On Saturday Dec. 17, Muslims wrapped around 620 gifts for children in need in honor of the Prophet Muhammad's birthday at the Islamic Center of America's third annual "Gifts of the Messenger" event. The celebration lasted from 1 to 4 p.m. "Giving is a prophetic tradition" was the event's motto.
Muslim families carried on the tradition, bringing gifts, many of which were picked by the children themselves — for either a boy or a girl in need. These children were encouraged to shop for items for the less fortunate, while celebrating the Prophet's birthday and displaying what they've learned from him.
Volunteers recruited by the United Network of Islam (U.N.I.) team wrapped the gifts as the children enjoyed pizza and sweets. White balloons inscribed with "Happy Holidays" adorned the halls. White and red boxes labeled with "boy" or "girl" also shone on the side as families filled them with the wrapped presents.
The center delivered the gifts to four churches, 19 Syrian refugee families through ACCESS, the Dearborn Fire Department for burn victims and three shelters. Kassem Allie, chairman of the Islamic Center of America and event coordinator, said he was happy with the turnout, expressing his thanks for the Mainstay Foundation's collaboration and the United Network of Islam team for managing the event.
He said it's a duty to help people in need and that everyone deserves to enjoy the holidays. Samaah Abboud, co-chair of the U.N.I and lead volunteer, said the Dearborn-based Mainstay Foundation provided the team with instructions, thorough information of materials and the necessary actions needed for a successful event.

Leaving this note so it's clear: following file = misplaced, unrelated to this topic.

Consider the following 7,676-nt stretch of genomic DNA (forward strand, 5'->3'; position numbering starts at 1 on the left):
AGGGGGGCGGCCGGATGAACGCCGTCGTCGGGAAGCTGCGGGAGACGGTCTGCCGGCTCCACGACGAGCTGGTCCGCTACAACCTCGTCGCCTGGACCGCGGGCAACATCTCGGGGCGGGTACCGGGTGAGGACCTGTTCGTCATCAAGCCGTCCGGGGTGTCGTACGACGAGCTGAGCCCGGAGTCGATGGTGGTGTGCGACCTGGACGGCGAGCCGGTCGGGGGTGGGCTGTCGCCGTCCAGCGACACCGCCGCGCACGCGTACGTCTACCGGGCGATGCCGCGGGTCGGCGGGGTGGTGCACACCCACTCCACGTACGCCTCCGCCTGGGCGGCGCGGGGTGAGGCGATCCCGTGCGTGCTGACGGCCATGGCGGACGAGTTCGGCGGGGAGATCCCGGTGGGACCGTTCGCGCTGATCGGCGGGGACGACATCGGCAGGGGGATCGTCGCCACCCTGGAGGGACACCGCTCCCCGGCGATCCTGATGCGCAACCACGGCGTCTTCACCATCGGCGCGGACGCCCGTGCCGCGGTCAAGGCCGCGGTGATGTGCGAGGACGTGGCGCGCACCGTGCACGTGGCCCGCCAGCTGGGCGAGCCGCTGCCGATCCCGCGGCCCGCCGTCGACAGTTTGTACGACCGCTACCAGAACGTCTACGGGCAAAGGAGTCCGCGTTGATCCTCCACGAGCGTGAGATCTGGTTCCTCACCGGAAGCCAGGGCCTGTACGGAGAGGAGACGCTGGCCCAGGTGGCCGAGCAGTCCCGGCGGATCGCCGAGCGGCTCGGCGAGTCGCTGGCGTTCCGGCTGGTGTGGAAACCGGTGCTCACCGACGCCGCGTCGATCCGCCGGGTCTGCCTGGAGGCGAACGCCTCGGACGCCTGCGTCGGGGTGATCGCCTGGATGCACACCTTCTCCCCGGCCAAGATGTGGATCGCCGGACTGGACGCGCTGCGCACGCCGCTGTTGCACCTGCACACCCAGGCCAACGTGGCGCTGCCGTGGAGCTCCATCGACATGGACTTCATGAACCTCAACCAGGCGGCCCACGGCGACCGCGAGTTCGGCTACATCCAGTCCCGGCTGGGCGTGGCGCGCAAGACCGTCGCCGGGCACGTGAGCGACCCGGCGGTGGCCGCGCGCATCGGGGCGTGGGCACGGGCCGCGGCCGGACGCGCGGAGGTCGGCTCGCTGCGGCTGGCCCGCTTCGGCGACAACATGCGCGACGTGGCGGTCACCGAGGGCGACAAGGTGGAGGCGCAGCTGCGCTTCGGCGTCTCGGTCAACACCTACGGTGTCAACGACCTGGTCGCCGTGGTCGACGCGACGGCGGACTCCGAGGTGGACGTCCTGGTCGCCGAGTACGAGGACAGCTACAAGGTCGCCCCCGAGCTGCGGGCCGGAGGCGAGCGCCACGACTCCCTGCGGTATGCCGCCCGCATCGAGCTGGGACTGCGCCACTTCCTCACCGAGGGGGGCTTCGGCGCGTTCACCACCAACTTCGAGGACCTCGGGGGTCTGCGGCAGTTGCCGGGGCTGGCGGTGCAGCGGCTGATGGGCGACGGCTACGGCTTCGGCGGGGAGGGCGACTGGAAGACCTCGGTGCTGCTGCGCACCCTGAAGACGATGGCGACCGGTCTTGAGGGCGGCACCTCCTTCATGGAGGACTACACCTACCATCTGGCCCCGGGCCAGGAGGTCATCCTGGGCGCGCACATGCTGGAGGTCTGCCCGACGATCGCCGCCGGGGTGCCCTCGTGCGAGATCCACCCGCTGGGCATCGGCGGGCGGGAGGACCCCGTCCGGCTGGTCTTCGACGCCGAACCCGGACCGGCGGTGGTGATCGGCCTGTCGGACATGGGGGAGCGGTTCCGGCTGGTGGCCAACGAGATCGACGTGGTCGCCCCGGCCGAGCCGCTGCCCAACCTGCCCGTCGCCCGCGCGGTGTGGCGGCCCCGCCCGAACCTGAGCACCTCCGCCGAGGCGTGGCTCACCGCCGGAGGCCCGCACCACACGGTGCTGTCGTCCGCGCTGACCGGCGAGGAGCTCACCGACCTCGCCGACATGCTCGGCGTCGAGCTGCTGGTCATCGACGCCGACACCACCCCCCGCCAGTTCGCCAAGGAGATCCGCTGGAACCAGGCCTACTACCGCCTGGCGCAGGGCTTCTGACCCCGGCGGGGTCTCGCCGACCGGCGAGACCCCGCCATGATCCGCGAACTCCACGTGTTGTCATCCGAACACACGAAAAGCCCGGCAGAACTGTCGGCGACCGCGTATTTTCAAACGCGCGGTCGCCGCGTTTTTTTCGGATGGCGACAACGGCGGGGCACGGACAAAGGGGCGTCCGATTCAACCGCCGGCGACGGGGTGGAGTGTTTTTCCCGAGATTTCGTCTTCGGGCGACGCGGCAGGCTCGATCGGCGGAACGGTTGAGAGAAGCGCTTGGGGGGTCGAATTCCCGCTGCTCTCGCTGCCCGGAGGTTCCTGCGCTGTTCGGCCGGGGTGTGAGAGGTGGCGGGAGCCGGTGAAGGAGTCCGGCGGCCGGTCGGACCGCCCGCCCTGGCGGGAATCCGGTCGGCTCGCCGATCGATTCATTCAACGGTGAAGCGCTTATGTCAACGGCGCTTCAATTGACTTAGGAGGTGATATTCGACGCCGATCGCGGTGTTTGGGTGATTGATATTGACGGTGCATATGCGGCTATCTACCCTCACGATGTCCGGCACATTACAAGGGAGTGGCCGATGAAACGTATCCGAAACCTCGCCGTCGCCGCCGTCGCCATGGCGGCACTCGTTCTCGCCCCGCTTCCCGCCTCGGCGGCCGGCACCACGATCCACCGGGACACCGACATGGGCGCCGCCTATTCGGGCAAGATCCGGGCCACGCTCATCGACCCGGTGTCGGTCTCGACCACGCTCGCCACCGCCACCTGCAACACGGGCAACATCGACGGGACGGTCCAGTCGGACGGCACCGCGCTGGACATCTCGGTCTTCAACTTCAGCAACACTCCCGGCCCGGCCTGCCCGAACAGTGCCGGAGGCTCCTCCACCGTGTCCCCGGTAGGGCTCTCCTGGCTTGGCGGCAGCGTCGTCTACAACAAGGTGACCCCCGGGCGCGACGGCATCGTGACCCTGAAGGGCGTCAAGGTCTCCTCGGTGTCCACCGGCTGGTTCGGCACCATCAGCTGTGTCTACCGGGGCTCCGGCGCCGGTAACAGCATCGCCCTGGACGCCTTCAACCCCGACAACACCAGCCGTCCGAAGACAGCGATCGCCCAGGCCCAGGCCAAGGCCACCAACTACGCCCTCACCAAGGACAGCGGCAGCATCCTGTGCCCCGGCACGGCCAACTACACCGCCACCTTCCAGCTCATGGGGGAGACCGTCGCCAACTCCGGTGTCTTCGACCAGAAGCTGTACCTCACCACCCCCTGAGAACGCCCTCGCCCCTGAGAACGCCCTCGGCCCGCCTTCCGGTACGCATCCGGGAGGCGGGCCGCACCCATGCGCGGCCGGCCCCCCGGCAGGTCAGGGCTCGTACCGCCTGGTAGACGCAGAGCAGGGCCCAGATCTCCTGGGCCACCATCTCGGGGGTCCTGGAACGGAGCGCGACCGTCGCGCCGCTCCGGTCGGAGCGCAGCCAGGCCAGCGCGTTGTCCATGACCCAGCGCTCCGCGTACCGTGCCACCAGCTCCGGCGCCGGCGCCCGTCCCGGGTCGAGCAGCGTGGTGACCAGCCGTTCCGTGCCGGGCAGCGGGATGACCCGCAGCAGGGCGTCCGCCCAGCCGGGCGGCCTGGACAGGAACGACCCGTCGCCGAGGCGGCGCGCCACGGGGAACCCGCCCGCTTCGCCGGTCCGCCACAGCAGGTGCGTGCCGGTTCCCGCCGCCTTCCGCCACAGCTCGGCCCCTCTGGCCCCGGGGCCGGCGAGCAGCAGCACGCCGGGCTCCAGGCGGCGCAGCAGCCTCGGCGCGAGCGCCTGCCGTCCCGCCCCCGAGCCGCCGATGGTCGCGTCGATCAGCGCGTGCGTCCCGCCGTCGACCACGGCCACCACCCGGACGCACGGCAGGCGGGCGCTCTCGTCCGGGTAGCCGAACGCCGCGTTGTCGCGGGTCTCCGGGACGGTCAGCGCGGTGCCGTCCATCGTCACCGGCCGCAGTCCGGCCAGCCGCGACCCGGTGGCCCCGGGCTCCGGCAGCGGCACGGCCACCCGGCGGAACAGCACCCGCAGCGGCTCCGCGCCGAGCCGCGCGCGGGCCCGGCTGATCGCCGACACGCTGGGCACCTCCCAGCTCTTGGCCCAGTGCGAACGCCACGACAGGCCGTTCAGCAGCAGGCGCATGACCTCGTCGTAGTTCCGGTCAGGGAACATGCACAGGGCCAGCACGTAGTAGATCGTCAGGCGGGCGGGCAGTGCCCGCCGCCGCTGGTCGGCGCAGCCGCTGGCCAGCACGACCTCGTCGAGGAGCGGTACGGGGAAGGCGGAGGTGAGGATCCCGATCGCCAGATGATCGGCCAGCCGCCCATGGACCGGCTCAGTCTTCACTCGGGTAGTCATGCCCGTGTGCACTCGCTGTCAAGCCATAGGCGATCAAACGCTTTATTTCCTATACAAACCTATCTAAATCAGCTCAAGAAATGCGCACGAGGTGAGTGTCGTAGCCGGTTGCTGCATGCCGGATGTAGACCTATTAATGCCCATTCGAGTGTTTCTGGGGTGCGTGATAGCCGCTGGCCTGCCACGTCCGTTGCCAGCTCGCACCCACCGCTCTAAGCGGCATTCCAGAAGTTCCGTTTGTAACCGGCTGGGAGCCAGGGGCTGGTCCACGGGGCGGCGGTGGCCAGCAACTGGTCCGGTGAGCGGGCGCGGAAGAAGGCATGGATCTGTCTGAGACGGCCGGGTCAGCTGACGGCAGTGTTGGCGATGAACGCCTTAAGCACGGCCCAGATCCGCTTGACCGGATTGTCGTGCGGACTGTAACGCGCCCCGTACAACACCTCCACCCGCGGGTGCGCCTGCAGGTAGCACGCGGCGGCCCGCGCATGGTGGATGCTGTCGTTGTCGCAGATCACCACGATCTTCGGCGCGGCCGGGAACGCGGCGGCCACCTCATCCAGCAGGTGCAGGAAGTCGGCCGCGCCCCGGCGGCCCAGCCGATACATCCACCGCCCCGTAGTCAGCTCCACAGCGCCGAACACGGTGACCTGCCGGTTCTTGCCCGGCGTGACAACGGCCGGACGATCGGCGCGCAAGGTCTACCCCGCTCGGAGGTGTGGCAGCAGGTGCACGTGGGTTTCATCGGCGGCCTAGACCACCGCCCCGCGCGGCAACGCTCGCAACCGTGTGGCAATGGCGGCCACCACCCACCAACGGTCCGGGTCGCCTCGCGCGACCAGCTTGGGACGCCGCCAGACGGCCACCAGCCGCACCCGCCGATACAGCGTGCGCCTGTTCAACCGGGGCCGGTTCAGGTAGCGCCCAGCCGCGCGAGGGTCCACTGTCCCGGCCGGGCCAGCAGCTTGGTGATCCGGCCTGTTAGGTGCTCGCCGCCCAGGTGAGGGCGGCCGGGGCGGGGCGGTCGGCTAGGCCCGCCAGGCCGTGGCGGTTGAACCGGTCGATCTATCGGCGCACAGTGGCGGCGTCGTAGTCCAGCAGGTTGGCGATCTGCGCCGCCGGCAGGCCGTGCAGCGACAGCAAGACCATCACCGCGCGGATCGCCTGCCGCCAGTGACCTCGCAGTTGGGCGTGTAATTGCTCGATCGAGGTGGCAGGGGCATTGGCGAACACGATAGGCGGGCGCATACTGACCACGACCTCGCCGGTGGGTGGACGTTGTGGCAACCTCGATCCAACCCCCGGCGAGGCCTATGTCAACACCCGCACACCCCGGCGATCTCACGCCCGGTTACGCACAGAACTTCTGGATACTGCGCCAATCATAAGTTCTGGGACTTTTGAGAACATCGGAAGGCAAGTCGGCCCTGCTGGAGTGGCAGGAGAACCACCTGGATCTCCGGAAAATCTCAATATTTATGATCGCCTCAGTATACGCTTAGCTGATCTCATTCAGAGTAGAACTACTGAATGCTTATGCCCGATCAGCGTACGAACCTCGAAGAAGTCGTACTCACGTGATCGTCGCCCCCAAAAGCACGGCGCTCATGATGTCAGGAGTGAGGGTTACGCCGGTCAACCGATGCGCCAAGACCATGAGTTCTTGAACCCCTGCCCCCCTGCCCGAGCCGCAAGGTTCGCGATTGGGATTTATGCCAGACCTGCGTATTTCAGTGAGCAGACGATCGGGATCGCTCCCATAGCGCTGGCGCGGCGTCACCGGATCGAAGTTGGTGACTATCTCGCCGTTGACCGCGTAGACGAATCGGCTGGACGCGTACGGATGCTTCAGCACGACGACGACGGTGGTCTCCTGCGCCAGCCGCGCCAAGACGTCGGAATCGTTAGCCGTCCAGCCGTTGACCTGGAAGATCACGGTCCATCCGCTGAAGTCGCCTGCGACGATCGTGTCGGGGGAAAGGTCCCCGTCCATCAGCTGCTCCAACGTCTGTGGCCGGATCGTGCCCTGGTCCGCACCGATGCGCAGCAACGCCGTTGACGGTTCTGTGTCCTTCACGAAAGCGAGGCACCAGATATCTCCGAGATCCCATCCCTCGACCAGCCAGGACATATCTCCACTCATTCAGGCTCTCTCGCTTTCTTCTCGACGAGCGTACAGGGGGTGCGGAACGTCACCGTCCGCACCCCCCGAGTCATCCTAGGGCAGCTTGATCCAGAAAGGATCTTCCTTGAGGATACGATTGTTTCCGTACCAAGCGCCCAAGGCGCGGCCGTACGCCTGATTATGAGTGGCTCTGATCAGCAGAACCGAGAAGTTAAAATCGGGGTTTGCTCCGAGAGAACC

"We were able to reach out to our followers to gather volunteers," she added, referring to the U.N.I team. As for the turnout, she said they're really thankful for it. "We were all extremely grateful for the turnout," she said. "Hamdillah (Thank God), it was the generosity of the community and the time and work of the volunteers that made this event successful."
Abboud said they hope people learn more about Islam from this event. "We want people to learn the importance of applying the true lessons of Islam and our prophet's teachings," she said. She added that the duty of Muslims is to improve life in the community.
"Prophet Mohammad exemplified generosity through his life," she said. "And as followers of Islam, we act as a duty to make the community a better place for all."
Abboud said that humans are all equals in humanity no matter their differences and used a quote found on cards that were passed around at the event to further explain. "[It's] 'A person is either your brother in faith or your equal in humanity...' from the directives of Imam Ali, Nahjul Balagha Letter 53," she said.
By Zahraa Farhat